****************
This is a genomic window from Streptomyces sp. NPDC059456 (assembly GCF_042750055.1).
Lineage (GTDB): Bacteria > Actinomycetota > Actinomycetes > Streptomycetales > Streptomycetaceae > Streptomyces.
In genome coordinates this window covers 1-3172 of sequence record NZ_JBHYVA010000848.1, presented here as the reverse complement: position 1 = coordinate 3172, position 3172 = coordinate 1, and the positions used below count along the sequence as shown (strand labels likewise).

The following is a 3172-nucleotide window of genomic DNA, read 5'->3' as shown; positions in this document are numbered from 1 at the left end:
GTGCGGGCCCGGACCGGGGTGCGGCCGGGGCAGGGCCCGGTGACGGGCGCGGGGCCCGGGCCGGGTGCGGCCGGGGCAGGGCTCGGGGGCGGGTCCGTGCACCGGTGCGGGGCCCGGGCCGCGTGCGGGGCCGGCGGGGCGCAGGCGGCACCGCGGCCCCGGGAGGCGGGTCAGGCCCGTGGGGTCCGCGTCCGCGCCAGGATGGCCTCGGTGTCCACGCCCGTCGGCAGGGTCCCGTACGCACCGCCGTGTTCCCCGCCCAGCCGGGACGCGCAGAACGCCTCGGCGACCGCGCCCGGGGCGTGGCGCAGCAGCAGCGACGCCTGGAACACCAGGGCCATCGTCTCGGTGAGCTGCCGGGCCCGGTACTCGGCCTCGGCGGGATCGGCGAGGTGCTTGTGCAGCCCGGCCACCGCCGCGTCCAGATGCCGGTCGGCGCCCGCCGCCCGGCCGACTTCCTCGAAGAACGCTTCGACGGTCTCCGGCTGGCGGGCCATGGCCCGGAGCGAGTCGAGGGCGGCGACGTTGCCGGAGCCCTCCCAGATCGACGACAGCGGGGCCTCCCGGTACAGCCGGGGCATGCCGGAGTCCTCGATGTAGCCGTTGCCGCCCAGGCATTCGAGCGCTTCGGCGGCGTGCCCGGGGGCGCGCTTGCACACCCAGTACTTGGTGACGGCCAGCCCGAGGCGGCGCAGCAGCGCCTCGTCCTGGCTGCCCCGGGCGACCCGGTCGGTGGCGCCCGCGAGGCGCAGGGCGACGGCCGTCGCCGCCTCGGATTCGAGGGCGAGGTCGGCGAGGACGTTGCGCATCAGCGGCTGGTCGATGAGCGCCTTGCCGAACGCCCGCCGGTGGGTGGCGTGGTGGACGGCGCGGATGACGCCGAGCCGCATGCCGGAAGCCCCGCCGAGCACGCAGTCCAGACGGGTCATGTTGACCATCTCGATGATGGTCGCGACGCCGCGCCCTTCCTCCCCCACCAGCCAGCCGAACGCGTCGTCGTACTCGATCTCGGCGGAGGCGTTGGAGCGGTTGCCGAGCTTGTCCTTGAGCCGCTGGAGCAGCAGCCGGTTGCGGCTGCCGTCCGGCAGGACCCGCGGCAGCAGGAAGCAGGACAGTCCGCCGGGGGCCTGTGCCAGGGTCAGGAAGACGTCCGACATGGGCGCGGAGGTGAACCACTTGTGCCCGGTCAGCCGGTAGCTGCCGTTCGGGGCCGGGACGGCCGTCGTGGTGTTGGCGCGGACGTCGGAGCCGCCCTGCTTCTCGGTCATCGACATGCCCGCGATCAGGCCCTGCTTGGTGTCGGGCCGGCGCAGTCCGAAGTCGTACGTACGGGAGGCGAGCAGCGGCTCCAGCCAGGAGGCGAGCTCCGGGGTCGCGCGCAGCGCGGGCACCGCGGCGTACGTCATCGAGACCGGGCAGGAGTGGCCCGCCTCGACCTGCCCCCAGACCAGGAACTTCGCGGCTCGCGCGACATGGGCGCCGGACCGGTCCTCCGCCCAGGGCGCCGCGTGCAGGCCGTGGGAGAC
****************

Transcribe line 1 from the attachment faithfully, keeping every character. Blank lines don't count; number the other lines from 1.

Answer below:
This is a genomic window from Streptomyces sp. NPDC059456 (assembly GCF_042750055.1).